From 1998 to 2007 Nicola worked at the Australian Institute of Health and Welfare, where her role included data development, data analysis and interpretation, report writing, and project management in the disability field. During this time she was involved in the development and early implementation of the WHO’s International Classification of Functioning, Disability and Health (ICF).
In 2001–02, Nicola spent a year working on hospital statistics in the Department of Health in London, and contributed to the development of a new hospital statistics common data set for the European Union.
Yan has been working in the area of health classification systems since 2006, including a previous position as a classification support officer at the NCCH, ICD author at the NCCC and her current position as an ICD specialist at the NCCH. Yan has been responsible for the development of technical content for the ICD-10-AM/ACHI/ACS from Fifth Edition onwards.
Prior to this, she worked as a data manager at the NHMRC clinical trials centre and a clinical coder in the hospital system.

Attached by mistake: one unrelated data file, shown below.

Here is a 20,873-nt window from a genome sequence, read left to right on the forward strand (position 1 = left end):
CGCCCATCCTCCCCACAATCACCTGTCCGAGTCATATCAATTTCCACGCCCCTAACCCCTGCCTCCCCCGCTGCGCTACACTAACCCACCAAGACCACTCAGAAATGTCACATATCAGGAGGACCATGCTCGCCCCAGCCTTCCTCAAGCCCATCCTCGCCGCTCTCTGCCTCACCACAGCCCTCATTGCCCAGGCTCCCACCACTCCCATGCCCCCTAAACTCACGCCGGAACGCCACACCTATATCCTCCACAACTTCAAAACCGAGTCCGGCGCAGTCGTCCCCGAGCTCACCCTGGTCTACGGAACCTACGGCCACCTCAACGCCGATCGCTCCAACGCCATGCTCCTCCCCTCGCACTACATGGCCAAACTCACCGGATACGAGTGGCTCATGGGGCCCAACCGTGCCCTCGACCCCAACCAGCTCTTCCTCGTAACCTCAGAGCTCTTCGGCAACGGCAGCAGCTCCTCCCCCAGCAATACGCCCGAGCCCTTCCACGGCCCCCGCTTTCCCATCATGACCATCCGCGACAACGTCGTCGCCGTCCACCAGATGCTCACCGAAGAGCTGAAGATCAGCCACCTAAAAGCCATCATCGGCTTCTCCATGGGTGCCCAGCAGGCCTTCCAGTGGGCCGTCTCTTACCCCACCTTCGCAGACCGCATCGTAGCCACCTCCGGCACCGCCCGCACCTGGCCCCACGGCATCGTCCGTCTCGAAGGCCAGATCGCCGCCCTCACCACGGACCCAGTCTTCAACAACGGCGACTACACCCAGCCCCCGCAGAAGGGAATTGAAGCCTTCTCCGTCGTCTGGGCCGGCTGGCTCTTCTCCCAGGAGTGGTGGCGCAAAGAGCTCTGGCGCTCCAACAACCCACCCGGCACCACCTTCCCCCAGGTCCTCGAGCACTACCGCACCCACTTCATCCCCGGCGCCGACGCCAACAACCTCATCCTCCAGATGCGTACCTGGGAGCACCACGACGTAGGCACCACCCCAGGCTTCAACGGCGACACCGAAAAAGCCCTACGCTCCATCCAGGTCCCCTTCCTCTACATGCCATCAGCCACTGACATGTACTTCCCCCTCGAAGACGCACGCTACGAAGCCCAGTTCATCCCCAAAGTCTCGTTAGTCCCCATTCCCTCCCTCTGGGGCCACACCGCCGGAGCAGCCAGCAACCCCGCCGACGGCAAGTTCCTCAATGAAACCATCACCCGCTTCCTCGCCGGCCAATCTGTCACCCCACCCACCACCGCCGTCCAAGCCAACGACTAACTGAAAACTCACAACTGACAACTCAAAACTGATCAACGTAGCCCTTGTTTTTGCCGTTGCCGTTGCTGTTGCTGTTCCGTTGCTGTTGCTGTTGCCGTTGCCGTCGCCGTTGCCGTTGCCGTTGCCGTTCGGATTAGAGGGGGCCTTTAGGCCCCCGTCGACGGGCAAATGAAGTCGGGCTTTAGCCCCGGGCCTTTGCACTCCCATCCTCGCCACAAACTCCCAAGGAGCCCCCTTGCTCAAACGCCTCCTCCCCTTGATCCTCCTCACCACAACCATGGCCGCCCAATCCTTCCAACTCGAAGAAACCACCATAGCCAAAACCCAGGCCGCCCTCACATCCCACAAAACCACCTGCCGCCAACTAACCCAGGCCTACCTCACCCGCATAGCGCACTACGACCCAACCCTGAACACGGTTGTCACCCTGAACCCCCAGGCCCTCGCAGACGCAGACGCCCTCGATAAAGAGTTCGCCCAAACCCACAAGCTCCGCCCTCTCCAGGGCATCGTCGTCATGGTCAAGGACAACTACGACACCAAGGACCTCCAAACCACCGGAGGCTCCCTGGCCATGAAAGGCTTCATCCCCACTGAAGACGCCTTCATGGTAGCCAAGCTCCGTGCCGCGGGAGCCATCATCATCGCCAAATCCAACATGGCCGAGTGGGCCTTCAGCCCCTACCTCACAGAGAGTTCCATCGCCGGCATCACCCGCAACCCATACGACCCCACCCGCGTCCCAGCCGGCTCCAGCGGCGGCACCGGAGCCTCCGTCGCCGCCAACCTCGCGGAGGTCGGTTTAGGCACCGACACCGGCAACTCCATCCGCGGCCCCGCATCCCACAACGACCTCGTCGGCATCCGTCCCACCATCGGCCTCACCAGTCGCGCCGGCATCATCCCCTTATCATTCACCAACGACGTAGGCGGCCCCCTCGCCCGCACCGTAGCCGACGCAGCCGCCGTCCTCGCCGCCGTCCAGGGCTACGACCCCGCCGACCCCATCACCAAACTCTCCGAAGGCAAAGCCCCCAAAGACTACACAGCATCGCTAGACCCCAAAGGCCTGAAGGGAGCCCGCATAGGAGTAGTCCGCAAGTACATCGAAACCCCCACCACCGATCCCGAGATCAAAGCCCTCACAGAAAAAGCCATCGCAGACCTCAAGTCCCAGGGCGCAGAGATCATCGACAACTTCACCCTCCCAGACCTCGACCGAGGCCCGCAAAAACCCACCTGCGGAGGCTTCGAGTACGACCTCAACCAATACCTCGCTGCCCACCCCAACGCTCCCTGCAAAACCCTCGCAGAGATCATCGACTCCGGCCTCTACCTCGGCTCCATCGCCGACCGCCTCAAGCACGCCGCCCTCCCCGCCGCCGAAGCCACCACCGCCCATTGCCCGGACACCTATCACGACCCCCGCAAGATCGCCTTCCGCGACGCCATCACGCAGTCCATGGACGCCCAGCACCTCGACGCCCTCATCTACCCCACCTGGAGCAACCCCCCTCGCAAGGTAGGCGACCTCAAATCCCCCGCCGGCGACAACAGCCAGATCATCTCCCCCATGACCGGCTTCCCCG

Yan completed her studies in Medicine at the Fujian Medical University, China in 1992 after which she was trained as a medical officer in the internal medicine and emergency.
Julia graduated from the University of Sydney with a Bachelor of Applied Science in Health Information Management in 2002. Since graduating, she has worked as a Deputy Manager and Manager of several Health Information Services, primarily in the public health sector. In 2010 she joined the Family Medicine Research Centre (FMRC) as a coder for the Bettering the Evaluation and Care of Health (BEACH) program, using the ICPC-2 PLUS classification system. Julia moved to the NCCH in 2016 due to the closure of the FMRC, where she is currently maintaining the ICPC-2 PLUS classification system, which is used primarily in general practice across Australia. Julia also joins the team of NCCH/ACCD classification specialists in the support and development of technical content for the AR-DRG Classification System.
Julia also holds a Masters of Health Law from the University of Sydney.